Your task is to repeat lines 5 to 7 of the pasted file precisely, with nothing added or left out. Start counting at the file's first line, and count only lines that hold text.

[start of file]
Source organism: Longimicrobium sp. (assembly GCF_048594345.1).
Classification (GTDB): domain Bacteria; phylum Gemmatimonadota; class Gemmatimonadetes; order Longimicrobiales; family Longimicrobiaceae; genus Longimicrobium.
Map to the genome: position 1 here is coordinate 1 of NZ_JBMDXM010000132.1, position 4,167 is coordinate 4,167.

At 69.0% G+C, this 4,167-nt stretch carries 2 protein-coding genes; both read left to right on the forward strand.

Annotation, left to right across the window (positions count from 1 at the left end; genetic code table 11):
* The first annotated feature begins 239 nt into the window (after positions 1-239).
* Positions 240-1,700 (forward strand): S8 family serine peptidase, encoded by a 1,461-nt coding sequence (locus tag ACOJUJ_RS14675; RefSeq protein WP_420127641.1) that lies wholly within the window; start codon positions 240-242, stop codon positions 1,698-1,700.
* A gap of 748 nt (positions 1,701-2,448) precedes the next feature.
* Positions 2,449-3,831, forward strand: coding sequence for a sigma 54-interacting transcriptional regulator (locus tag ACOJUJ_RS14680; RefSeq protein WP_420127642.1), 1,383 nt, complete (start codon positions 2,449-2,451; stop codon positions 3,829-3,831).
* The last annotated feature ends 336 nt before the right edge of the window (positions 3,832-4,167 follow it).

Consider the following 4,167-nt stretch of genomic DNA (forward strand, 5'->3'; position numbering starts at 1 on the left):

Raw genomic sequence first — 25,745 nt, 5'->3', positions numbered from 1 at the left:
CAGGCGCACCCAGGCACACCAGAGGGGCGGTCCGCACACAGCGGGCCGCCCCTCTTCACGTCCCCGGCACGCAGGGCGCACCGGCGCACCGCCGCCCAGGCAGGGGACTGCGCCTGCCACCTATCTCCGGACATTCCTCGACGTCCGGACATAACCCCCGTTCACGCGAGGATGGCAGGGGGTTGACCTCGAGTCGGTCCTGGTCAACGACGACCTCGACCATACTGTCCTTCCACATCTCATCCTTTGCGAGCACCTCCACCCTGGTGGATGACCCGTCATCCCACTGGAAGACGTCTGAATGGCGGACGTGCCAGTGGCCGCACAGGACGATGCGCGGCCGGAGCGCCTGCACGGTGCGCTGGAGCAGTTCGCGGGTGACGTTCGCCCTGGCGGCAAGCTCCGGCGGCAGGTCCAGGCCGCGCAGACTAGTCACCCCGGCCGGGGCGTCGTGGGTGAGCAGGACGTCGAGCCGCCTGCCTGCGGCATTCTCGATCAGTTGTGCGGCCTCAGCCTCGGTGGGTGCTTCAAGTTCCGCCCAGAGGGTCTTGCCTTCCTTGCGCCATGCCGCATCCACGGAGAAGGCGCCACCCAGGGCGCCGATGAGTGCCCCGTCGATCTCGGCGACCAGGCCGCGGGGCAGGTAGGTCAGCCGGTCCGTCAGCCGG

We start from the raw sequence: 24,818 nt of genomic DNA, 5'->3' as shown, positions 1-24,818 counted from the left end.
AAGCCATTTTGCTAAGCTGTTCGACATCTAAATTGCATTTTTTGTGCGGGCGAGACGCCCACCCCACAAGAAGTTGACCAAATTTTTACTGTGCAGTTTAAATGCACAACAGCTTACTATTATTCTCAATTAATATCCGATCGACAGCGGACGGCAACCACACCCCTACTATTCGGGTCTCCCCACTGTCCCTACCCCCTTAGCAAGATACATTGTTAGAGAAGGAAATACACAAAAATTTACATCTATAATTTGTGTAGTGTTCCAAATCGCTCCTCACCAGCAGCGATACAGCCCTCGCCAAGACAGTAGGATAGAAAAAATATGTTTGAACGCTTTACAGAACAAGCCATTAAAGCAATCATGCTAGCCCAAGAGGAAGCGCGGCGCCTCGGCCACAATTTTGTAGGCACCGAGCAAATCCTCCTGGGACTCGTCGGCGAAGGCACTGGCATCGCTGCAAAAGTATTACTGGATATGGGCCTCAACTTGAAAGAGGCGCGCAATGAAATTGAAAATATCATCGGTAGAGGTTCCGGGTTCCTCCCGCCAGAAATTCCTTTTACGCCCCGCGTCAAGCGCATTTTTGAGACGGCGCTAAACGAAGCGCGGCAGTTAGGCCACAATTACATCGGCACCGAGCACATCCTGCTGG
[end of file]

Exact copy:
Annotation, left to right across the window (positions count from 1 at the left end; genetic code table 11):
* The first annotated feature begins 239 nt into the window (after positions 1-239).
* Positions 240-1,700 (forward strand): S8 family serine peptidase, encoded by a 1,461-nt coding sequence (locus tag ACOJUJ_RS14675; RefSeq protein WP_420127641.1) that lies wholly within the window; start codon positions 240-242, stop codon positions 1,698-1,700.